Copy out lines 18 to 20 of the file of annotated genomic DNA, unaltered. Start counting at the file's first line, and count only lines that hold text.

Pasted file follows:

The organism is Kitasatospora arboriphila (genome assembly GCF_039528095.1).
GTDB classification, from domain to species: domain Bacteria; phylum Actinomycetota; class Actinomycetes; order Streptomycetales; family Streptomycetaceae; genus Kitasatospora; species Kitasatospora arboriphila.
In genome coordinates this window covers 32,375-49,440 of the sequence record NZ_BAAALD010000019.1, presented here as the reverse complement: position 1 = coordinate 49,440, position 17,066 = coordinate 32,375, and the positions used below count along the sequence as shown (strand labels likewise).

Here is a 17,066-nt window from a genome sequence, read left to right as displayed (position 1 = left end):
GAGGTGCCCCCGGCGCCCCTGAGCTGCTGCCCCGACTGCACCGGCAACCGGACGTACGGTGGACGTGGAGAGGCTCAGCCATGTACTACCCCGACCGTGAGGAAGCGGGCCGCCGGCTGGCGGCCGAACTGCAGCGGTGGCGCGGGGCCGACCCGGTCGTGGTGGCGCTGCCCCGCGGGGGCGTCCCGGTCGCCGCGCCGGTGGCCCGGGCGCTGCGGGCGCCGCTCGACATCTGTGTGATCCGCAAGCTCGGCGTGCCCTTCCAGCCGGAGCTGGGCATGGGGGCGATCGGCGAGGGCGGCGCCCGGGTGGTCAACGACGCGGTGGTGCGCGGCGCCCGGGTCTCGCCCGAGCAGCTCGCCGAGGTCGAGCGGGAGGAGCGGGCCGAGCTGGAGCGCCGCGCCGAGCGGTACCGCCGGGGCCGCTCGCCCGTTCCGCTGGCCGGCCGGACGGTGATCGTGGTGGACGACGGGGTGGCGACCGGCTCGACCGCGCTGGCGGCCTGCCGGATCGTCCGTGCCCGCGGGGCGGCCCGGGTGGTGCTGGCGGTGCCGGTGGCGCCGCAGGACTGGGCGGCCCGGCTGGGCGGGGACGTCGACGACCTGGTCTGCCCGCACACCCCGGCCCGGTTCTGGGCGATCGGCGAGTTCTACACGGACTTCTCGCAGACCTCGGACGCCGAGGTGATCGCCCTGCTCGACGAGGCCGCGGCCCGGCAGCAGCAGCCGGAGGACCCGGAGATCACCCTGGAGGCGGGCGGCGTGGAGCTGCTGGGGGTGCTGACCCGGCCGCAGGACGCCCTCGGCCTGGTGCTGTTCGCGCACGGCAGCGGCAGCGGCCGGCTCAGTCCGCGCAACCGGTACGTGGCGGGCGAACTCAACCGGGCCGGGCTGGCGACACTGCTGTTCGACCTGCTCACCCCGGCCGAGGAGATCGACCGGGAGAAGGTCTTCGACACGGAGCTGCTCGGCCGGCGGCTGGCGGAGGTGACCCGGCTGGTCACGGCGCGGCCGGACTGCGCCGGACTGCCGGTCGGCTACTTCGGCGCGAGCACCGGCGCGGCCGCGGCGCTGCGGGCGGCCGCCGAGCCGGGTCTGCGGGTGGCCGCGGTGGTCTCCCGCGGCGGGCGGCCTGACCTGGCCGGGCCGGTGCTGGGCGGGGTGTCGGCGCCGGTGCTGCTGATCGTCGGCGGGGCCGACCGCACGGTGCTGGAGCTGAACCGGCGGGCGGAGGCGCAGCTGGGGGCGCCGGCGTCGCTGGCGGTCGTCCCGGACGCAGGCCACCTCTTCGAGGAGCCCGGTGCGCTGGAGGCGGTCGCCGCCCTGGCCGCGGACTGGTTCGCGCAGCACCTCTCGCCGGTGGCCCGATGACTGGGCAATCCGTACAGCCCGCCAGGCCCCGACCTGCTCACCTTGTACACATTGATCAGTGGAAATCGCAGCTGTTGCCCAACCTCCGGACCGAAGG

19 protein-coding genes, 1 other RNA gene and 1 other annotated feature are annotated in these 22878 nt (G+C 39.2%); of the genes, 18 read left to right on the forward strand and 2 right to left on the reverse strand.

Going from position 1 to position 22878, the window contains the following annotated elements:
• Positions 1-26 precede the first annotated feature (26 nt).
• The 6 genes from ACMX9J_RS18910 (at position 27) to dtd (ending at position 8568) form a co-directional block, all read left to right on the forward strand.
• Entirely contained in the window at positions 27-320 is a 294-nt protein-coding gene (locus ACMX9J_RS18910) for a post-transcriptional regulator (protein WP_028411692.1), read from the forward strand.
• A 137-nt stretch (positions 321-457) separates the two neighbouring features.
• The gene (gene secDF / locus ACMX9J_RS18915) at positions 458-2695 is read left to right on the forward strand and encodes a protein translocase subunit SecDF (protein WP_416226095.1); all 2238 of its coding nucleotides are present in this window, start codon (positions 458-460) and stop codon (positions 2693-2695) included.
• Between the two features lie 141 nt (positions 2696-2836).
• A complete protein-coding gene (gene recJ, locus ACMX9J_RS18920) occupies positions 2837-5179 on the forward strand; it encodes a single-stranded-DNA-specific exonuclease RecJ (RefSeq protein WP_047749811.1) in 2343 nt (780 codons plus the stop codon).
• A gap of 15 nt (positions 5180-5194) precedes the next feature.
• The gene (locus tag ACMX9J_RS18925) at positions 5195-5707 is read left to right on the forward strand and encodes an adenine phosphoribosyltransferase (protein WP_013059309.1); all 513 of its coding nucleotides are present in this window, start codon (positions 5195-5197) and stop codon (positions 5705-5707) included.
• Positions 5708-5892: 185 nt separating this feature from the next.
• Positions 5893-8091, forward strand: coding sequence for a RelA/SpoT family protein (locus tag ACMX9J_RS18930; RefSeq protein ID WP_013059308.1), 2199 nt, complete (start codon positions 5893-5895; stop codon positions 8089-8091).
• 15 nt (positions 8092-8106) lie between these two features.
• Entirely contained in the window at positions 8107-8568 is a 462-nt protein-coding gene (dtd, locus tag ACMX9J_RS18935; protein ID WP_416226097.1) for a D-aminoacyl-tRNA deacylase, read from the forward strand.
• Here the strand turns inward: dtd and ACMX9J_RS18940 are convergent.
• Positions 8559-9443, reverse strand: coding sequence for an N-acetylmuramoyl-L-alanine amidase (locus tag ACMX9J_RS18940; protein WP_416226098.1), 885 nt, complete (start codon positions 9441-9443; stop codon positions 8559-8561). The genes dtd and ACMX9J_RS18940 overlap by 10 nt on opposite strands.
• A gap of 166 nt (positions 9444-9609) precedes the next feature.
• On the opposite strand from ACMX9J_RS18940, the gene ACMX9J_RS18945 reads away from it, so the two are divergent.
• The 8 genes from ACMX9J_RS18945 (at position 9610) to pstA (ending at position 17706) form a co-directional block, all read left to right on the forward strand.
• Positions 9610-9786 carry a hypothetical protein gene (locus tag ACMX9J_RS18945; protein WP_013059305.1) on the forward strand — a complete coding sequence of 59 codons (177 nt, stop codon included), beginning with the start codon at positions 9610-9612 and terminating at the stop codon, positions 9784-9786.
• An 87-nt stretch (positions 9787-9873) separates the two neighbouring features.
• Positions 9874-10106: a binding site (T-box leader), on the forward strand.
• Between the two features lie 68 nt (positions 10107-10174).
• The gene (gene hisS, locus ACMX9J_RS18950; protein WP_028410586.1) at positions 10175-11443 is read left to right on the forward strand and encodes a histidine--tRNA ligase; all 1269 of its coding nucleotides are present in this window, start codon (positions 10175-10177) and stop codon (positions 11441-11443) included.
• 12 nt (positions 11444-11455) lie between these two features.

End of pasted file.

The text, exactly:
• Positions 5893-8091, forward strand: coding sequence for a RelA/SpoT family protein (locus tag ACMX9J_RS18930; RefSeq protein ID WP_013059308.1), 2199 nt, complete (start codon positions 5893-5895; stop codon positions 8089-8091).
• 15 nt (positions 8092-8106) lie between these two features.
• Entirely contained in the window at positions 8107-8568 is a 462-nt protein-coding gene (dtd, locus tag ACMX9J_RS18935; protein ID WP_416226097.1) for a D-aminoacyl-tRNA deacylase, read from the forward strand.